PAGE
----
Young Journalists Club | Latest news of Iran and world

News ID: 6260
Publish Date: 8:46 - 09 February 2015
TEHRAN – Director of the Cinema Organization of Iran (COI) Hojjatollah Ayyubi warned director of the Berlin International Film Festival Dieter Kosslick against his political remarks on Iran prior to a screening of Iranian filmmaker Jafar Panahi’s “Taxi” at the festival.
In an open letter published on Saturday, Ayyubi wrote, "The Berlin festival has been held with screening of films by great Iranian cineastes over the past years.”
 
"[The] Berlin [festival] has turned into a familiar name for Iranian filmgoers: a place for showing films, a venue for dialogue, a dialogue the modern world desperately needs. A dialogue which, if it were to exist today, would prevent all of us from being engulfed in the current awful waves of misunderstandings,” he added.
 
"I regret that you wish to drive everybody in a taxi of new misunderstandings about the Iranian people by screening a film made by a director who has been banned by law from making films – nevertheless, he has done exactly that. I am delighted to announce that the director of ‘Taxi’ continues to drive in the fast lane of his life, freely enjoying all of its blessings,” he stated.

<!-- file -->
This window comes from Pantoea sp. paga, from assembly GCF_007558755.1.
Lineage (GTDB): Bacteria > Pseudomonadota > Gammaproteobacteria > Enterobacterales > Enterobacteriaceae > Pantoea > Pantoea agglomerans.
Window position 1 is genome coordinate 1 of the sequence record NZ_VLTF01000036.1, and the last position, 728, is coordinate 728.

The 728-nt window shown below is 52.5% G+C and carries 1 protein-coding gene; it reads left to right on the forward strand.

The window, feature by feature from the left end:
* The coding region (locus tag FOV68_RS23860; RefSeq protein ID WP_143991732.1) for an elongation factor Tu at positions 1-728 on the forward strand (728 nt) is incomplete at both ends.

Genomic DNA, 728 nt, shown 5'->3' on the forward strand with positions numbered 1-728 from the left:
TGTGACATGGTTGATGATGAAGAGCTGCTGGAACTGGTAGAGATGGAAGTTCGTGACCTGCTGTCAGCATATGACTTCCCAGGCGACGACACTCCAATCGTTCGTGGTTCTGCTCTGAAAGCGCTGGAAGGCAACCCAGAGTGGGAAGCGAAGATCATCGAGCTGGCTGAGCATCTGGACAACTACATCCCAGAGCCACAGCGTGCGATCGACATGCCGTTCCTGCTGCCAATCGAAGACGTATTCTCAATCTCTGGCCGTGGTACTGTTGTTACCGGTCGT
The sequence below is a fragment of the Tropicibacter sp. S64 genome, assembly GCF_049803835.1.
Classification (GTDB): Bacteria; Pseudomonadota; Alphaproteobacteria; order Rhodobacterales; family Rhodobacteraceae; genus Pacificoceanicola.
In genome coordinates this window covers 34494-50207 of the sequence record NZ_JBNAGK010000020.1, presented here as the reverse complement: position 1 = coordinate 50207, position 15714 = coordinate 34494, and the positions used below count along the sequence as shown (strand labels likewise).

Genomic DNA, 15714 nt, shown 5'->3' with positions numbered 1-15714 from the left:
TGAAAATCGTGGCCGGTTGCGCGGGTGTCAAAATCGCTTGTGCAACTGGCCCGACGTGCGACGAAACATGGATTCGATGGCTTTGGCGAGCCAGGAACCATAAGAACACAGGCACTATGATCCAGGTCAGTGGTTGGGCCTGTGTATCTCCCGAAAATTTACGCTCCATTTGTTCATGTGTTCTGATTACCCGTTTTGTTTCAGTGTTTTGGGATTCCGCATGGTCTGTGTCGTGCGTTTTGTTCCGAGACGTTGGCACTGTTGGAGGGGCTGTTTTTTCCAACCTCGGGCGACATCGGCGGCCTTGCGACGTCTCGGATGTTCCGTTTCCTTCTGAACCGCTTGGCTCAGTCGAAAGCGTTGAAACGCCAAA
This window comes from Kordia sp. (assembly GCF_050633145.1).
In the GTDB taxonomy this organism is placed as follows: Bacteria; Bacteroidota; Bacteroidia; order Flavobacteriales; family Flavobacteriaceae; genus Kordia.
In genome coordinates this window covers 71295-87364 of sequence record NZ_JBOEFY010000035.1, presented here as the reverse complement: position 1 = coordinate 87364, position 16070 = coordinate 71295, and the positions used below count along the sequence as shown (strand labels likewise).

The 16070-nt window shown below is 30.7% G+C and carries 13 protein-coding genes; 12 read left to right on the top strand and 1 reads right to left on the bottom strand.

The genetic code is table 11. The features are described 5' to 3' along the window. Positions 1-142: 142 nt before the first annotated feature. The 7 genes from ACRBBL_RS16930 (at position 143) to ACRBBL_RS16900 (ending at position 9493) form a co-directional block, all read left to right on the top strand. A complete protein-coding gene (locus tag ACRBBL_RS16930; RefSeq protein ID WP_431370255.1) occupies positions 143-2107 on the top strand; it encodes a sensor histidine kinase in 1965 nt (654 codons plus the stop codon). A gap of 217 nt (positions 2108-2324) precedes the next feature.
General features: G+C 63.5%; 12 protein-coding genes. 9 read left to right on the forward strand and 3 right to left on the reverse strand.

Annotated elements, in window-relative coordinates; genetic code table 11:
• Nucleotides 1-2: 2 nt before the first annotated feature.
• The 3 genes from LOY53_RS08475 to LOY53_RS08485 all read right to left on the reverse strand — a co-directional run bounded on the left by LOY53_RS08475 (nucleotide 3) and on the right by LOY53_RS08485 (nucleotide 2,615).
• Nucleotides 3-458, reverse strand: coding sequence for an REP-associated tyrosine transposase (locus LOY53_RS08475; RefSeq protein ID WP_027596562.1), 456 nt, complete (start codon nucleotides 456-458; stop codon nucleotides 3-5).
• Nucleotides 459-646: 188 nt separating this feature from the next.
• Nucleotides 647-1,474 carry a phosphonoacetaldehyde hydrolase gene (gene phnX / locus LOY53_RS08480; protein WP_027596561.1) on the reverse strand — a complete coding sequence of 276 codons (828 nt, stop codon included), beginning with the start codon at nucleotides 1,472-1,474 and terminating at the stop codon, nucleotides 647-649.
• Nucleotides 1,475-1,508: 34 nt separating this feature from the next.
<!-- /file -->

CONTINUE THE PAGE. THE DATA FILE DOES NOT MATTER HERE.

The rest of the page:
"… I, like many other lovers of cinema, hear the ominous sound of the footsteps of politics at the Berlin festival. I, like the rest of you, wanted Berlin to remain a refuge of culture and art, but it seems that someone preferred politics to art. The sound of politics can be heard, and the bricks you are laying course upon course will quickly build a new Berlin wall around your festival; a wall that could be much higher than the Great Wall of China. And politics leads to separation, which leads to the construction of Berlin Walls… whereas culture and cinema leads to the removal of walls and barriers.”  
 
Last Friday, the Berlin International Film Festival premiered "Taxi”, the latest film by Panahi, who was banned from making films for 20 years by an Iranian court for a documentary he tried to make on the unrest following Iran’s 2009 presidential election, Reuters reported.
 
"Jafar never accepted his 20-year ban and tried to do his work because he cannot make a living without making films, and by accident we got this film here, perhaps by taxi?” Kosslick said to reporters on the red carpet.
 
"Jafar is in a much better mood as a person because he is the cab driver in the film and he is a comical cabdriver with a great sense of humor and this is good because three years ago he was depressed,” he stated.
 
Panahi’s film is one of 19 vying for the Berlin festival’s annual Golden Bear prize.
 

Tehran Times
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